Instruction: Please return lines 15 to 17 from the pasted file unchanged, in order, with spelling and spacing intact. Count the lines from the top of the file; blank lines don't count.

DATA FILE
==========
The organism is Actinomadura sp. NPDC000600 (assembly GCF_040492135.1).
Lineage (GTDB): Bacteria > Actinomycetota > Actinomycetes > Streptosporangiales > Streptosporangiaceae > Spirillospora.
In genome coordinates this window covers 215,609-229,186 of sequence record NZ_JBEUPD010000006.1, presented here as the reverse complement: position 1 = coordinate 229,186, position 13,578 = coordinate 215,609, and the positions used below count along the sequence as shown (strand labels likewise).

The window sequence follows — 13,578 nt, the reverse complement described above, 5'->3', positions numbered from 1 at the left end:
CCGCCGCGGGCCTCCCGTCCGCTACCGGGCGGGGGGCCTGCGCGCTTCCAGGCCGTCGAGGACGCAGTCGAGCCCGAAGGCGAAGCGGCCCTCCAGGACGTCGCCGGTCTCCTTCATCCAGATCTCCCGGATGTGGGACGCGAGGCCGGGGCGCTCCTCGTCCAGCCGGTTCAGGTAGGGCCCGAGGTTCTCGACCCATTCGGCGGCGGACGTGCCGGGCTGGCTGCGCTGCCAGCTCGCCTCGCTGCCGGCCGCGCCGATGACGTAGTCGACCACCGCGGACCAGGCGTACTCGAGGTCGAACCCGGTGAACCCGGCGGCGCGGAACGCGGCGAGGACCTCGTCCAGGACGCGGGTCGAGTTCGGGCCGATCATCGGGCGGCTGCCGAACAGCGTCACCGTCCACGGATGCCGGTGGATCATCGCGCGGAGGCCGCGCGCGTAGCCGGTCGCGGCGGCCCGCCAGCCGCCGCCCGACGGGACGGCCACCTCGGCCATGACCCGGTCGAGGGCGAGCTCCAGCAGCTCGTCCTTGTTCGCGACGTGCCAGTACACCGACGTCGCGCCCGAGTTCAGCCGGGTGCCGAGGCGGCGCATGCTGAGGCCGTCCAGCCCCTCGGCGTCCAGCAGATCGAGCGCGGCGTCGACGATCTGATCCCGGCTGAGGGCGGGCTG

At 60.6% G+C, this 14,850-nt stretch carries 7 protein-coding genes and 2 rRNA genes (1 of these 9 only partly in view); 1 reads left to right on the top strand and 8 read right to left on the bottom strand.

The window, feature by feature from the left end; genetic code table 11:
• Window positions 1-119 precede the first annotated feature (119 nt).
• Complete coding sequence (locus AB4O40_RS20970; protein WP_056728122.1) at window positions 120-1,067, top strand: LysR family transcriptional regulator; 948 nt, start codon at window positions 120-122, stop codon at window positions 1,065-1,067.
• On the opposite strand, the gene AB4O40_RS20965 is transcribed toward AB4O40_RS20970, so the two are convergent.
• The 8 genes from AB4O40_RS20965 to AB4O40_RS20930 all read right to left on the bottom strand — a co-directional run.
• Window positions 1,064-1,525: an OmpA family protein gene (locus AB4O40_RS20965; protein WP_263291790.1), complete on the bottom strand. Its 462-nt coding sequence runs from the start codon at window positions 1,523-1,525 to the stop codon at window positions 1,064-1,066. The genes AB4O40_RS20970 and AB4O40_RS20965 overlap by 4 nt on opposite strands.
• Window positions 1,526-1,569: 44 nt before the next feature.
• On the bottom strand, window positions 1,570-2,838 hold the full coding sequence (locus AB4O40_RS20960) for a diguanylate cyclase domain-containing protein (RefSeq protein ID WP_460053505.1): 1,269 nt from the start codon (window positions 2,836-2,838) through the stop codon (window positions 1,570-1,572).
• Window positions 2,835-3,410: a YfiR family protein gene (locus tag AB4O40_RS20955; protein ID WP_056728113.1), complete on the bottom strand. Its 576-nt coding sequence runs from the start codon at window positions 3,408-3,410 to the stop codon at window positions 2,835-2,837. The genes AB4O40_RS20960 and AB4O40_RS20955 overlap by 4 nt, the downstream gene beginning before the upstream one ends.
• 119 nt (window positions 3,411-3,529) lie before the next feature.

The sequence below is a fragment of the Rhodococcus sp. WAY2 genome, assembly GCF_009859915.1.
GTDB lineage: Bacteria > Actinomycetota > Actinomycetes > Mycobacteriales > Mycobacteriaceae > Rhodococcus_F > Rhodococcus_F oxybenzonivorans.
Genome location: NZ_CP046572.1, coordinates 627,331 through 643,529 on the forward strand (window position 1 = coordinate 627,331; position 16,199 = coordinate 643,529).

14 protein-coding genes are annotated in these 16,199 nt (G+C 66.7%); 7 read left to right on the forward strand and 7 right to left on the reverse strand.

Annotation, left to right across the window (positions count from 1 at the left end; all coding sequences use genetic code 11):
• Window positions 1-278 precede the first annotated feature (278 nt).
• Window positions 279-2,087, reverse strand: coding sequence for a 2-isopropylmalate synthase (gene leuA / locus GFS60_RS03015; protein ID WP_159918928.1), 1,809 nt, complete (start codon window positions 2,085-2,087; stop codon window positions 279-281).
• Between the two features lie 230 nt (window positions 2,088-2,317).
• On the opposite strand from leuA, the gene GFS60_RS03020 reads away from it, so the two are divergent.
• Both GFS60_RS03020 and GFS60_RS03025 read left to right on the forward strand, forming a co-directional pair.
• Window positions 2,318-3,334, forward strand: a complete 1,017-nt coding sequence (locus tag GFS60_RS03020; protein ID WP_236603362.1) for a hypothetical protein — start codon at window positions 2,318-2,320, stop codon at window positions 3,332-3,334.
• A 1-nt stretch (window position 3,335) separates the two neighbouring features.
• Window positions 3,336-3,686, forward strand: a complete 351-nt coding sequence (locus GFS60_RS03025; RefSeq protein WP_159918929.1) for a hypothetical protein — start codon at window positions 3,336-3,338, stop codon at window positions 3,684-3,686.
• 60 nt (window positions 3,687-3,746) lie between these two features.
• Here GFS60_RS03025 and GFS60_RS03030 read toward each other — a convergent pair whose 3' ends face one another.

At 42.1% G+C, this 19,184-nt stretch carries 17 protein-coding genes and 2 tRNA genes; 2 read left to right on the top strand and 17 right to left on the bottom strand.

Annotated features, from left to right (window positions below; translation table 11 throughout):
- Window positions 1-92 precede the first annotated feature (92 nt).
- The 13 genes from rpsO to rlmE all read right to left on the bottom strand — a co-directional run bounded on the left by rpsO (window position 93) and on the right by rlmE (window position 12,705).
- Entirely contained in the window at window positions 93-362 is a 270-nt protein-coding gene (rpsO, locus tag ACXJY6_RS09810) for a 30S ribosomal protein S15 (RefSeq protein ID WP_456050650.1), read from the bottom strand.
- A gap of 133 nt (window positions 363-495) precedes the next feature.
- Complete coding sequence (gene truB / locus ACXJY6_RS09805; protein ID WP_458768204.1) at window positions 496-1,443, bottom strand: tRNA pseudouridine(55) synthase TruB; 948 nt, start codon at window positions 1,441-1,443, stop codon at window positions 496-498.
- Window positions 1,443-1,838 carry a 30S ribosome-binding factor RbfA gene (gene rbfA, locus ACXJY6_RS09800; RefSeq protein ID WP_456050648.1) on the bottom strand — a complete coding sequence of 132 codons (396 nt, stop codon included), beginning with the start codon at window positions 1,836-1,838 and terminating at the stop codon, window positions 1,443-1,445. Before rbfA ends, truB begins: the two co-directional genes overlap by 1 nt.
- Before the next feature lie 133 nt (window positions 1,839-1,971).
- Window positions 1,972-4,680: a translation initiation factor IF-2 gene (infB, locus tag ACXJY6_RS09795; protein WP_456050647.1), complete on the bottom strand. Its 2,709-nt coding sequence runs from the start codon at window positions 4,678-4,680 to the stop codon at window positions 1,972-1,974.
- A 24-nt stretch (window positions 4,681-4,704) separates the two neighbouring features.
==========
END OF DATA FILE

• Window positions 2,835-3,410: a YfiR family protein gene (locus tag AB4O40_RS20955; protein ID WP_056728113.1), complete on the bottom strand. Its 576-nt coding sequence runs from the start codon at window positions 3,408-3,410 to the stop codon at window positions 2,835-2,837. The genes AB4O40_RS20960 and AB4O40_RS20955 overlap by 4 nt, the downstream gene beginning before the upstream one ends.
• 119 nt (window positions 3,411-3,529) lie before the next feature.

The sequence below is a fragment of the Rhodococcus sp. WAY2 genome, assembly GCF_009859915.1.